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Saudi Arabia shows ‘material evidence’ of Iranian involvement in oil attacks

The Saudis have displayed what they say are cruise missiles and drones proving Iran’s responsibility for the recent attack on oil facilities.

The Abqaiq facility and the Khurais oil field were attacked in the early hours of Saturday, causing a reduction of more than half in Saudi Arabia’s daily oil exports – more than 5% of the world’s daily production.

Initially Houthi rebels – backed by Iran – were blamed for the attack. But in recent days, the finger has been pointed directly at Iran.

Saudi Colonel Turki bin Saleh al Malki displayed the wreckage of drones and cruise missile had been used in the attack.

Colonel al Malki described the drones as “delta wing” models and the cruise missile was described as a “Ya Ali” type, with a small jet engine attached to it.

Sky’s defence correspondent Alistair Bunkall said Iran had spent considerable money and resources developing its drone fleet. It now has a range of around 30 different types of unmanned aircraft – some armed, others just for surveillance.

“The drone displayed by Saudi Arabia in Riyadh matches one displayed at a defence show in Iran in 2014,” he said.

“Investigators have been examining a circuit board found in one of the crashed drones. That will help establish things like trajectory and origin.

“Given that Yemen has been ruled out as a possible launch site, that would suggest short or possibly medium-range cruise missiles were used from either Iraq or Iran.”

Where were the weapons launched from?

Colonel al Malki ruled out Yemen – he said the weapons did not come from the south (ie Yemen) as they had a limited range (435 miles). Instead he said they came from the north, the direction of Iran. There have already been reports from the US that the weapons were fired from southwest Iran.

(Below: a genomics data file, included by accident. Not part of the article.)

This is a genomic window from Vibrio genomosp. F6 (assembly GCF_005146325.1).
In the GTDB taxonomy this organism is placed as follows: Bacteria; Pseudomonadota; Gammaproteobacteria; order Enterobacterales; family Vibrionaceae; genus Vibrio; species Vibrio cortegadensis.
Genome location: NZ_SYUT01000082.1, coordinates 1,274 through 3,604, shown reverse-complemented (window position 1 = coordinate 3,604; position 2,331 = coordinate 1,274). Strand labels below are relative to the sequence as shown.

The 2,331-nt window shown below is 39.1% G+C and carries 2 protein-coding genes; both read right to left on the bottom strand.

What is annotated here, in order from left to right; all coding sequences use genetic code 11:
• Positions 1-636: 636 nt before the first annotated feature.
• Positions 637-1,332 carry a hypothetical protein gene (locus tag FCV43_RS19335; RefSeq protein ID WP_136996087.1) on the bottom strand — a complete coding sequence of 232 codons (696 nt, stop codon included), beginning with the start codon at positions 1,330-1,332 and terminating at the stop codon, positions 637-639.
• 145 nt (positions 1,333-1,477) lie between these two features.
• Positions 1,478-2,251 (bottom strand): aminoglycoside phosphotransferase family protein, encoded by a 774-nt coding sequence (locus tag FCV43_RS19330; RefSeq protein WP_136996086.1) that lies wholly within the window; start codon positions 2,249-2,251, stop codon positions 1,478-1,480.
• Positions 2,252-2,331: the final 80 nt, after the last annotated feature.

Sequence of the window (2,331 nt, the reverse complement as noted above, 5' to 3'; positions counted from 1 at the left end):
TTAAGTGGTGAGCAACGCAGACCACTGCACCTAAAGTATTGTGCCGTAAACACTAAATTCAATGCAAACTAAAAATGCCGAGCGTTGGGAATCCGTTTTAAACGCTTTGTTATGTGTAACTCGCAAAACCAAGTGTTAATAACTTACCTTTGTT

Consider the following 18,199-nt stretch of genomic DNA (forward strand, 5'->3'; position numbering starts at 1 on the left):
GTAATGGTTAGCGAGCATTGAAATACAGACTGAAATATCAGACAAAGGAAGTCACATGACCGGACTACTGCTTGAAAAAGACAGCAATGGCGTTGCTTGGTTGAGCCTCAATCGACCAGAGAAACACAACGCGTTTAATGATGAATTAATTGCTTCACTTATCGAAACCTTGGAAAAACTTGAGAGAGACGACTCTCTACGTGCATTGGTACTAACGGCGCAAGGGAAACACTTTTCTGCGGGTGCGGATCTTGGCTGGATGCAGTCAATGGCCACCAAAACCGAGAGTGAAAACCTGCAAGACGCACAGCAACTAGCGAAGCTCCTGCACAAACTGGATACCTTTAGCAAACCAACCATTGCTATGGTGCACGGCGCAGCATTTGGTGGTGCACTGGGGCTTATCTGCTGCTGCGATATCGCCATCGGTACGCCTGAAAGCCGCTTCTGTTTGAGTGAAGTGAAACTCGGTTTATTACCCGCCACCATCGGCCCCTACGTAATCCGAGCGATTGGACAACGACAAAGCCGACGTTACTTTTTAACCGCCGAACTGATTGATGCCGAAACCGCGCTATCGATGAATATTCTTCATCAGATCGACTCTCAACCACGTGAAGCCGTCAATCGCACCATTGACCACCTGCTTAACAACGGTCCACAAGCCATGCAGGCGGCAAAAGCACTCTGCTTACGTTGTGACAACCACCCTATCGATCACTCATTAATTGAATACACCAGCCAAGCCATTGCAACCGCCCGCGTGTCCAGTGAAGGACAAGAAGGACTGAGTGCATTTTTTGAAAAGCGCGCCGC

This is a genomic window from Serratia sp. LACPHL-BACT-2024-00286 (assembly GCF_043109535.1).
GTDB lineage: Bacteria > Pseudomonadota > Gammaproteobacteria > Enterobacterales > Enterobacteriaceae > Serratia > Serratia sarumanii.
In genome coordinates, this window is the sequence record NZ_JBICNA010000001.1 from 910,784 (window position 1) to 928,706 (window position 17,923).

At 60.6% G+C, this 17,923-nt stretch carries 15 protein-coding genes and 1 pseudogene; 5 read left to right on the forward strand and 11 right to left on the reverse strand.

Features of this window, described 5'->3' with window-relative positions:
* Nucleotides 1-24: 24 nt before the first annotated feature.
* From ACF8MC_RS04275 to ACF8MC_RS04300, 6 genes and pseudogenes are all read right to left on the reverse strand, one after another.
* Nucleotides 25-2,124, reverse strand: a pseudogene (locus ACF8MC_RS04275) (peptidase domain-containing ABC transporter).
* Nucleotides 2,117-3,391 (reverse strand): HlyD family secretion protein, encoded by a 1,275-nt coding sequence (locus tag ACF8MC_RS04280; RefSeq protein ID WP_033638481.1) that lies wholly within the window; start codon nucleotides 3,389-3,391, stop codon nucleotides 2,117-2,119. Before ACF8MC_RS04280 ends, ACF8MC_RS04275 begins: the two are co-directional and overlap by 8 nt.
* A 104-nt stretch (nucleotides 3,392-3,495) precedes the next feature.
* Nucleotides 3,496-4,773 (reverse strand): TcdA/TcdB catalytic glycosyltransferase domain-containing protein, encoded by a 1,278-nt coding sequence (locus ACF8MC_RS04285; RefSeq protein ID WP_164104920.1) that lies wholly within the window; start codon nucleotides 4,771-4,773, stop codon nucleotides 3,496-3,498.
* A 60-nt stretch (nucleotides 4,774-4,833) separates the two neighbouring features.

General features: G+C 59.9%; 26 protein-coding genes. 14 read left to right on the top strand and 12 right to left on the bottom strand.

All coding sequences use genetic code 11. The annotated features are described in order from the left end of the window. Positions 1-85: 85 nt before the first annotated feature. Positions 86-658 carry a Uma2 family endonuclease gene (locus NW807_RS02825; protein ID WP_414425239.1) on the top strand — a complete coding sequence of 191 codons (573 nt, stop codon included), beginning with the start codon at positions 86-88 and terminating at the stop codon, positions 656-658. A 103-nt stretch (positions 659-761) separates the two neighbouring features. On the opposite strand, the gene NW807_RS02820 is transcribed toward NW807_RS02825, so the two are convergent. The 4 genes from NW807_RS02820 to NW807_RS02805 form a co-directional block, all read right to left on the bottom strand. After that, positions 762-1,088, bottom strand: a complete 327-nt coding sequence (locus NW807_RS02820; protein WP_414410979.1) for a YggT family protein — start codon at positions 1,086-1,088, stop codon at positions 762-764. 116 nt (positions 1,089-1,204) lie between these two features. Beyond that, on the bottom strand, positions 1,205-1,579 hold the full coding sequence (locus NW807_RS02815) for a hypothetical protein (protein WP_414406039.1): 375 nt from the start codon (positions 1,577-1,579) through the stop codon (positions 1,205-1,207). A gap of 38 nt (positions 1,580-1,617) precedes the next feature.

The colonel went on to say the Saudis have not yet pinpointed the exact launch site but are analysing the weapons and expect to find information on the drones that will give them the answer to this. When they have the answer, he said, they will tell the world.

Bunkall said: “Despite them saying they don’t quite know yet, I don’t believe that. It’s not that hard militarily to determine where these attacks came from. If the Saudis don’t know it, then the Americans will do.”

What other evidence was offered?

Eighteen drones and seven cruise missiles were used in the attack, Colonel al Malki said, but three missiles failed to hit their targets.

He also played surveillance video that he said showed a drone coming in from the north.

Earlier the US released satellite images that showed damage largely on the north-facing sides of structures at the oil sites.

The colonel said: “This is the kind of weapon the Iranian regime and the Iranian [Revolutionary Guard] are using against the civilian object and facilities infrastructure. This attack did not originate from Yemen, despite Iran’s best effort to make it appear so.”

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